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'Two Rivers' Runs Deep at The Alchemist Theater

We talk with the show's writer and director about its current run at The Alchemist Theatre

Mar. 31, 2016
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All Photos by Erik Thiel

Two Rivers, a moving, dramatic account of a family grappling with the revelation of a deep, dark family secret, has two more upcoming performances at The Alchemist Theater, on April 3 and April 10. The show is the work of first-time playwright Michael Lucchesi, who had been involved in the Los Angeles theater scene many years ago before moving to Milwaukee. 

Two Rivers is for the most part an accessible work, but between the lines it’s densely layered with allusions, metaphors and mythology, that help it transcend what you’d usually expect from a playwright’s debut piece. Although it’s a staged reading, the performances of the five actors capture the dour spirit of the work and move the audience.

The play deals with some unmistakably dark subject matter, as it closely examines the unraveling of a family over the course of a summer at their newly renovated lake house. The tone of the show evolves seamlessly from vaguely unpleasant to catastrophic as it progresses.

Two Rivers was the culmination of a long process of research, work-shopping, and brainstorming. The script has a taut and eloquent quality, with strong dialogue-driven character development and no wasted words.

“In Jan. 2015 I started researching matriarchal societies," said Lucchesi. "In February, using the creation myth as an outline, I started writing. I wrote through the summer until we were able to have a reading at Paul Fisher-Zargozas’ play-writing workshop at Hamilton High. Although I’ve spent a lot of time on it, I’m not sure if the writing process is ever complete.”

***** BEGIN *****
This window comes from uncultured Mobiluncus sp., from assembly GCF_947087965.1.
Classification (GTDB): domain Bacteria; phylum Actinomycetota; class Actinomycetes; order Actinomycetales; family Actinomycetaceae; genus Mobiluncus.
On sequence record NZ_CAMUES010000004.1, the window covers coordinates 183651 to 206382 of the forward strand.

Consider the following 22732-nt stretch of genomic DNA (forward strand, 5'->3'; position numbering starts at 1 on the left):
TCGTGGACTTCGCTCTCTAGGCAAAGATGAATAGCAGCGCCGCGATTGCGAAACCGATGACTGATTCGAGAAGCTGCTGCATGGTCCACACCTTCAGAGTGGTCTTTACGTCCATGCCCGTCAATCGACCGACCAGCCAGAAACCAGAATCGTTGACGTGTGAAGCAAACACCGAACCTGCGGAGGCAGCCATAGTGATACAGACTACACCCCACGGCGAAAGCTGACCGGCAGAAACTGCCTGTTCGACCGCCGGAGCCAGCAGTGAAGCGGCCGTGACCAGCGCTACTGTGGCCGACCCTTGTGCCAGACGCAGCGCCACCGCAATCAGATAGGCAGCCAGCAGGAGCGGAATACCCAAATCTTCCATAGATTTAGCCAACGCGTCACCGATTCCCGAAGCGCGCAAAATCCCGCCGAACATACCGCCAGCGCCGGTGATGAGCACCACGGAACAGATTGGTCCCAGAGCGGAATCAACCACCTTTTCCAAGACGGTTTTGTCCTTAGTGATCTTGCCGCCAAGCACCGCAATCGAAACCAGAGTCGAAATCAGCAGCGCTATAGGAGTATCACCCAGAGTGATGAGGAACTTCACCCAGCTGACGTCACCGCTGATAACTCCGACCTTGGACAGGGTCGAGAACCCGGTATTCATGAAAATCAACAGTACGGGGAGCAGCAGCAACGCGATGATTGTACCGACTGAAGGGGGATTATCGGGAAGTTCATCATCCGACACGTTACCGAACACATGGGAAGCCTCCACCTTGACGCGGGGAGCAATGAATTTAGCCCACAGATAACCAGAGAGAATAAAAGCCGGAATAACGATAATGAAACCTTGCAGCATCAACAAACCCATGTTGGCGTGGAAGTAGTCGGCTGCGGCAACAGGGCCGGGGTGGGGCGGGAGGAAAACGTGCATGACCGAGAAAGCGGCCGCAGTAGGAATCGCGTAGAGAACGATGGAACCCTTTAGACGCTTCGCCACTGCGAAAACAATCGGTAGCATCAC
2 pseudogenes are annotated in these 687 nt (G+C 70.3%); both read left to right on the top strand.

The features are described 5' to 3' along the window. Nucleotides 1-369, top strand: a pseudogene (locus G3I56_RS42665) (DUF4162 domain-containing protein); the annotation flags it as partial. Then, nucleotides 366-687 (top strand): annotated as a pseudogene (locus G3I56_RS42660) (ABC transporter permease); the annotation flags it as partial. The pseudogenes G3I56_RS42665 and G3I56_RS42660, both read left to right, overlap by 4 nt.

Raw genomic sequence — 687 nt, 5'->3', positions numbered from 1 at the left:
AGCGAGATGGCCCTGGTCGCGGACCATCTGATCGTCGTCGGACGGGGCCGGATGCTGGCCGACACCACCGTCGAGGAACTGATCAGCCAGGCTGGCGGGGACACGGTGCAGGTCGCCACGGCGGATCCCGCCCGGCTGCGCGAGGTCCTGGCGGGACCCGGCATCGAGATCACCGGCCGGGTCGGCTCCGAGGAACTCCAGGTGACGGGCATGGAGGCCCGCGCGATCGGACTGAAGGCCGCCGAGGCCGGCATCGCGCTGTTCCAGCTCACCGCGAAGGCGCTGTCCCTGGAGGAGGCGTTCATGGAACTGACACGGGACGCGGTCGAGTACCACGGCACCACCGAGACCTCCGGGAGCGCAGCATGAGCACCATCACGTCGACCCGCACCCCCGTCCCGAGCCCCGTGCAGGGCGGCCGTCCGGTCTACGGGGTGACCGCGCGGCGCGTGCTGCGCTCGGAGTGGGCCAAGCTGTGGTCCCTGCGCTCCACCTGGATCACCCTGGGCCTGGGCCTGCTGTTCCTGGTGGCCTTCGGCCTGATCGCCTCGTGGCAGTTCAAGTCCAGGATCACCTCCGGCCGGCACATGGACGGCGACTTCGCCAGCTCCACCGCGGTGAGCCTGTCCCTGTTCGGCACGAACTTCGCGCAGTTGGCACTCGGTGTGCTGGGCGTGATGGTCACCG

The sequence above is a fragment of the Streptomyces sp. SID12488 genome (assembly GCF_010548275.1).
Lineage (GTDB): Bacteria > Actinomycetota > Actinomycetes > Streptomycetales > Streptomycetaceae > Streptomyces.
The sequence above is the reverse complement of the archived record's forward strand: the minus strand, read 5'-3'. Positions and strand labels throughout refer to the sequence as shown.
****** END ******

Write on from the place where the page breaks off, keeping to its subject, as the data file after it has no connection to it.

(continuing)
Lucchesi’s daughter Sydonia, who agreed to stage-manage the project early on, is a veteran of the Milwaukee theater scene, having gained a multitude of experience working with numerous theater companies in a wide range of roles. Lucchesi recalls, “The production process was much easier by having Sydonia on board early. There is an old joke about how many stage managers does it take to change a light bulb? The answer is, it’s already done.”

Sydonia helped to bring a loose and collaborative mood to the play, and focused on helping the actors to get in touch with their characters. She recalls, “The production process for this show has been fairly loose. Everyone who is involved has a lot of other things on their plates right now, so figuring out times to get together for rehearsals has been a bit tricky. We also wanted actors to be able to play around as much as they want to with each of their characters, so we're refraining from providing a ton of direction, so that they can concentrate on how they think the characters would act and react, as opposed to how we think the characters should behave. It brings more ideas to the table, and introduces us to aspects of the characters that we may not have noticed before, being wrapped up in our own ideas of them. We had one main read-through before the first performance, where we had pretty in depth talks about the characters and their actions, and fully discussed each scene immediately after reading through it. There was some direction provided at this point, but for the most part it was more of an assertion of what they were already trying with things, and asking them to bring out more of that.”

It’s safe to say that Michael Lucchesi will continue to write plays after Two Rivers, but he’s very much invested in it at the moment. “I have some ideas that I have been researching, so yes I do intend to continue writing," he said. "As far as the near future I plan to devote as much time as possible to Two Rivers in order to attract attention to the show and generate more interest in it.”

The final two performances of the current run of Two Rivers at The Alchemist Theater will take place on Sunday, April 3, and Sunday, April 10. Both shows will take place at 4PM.



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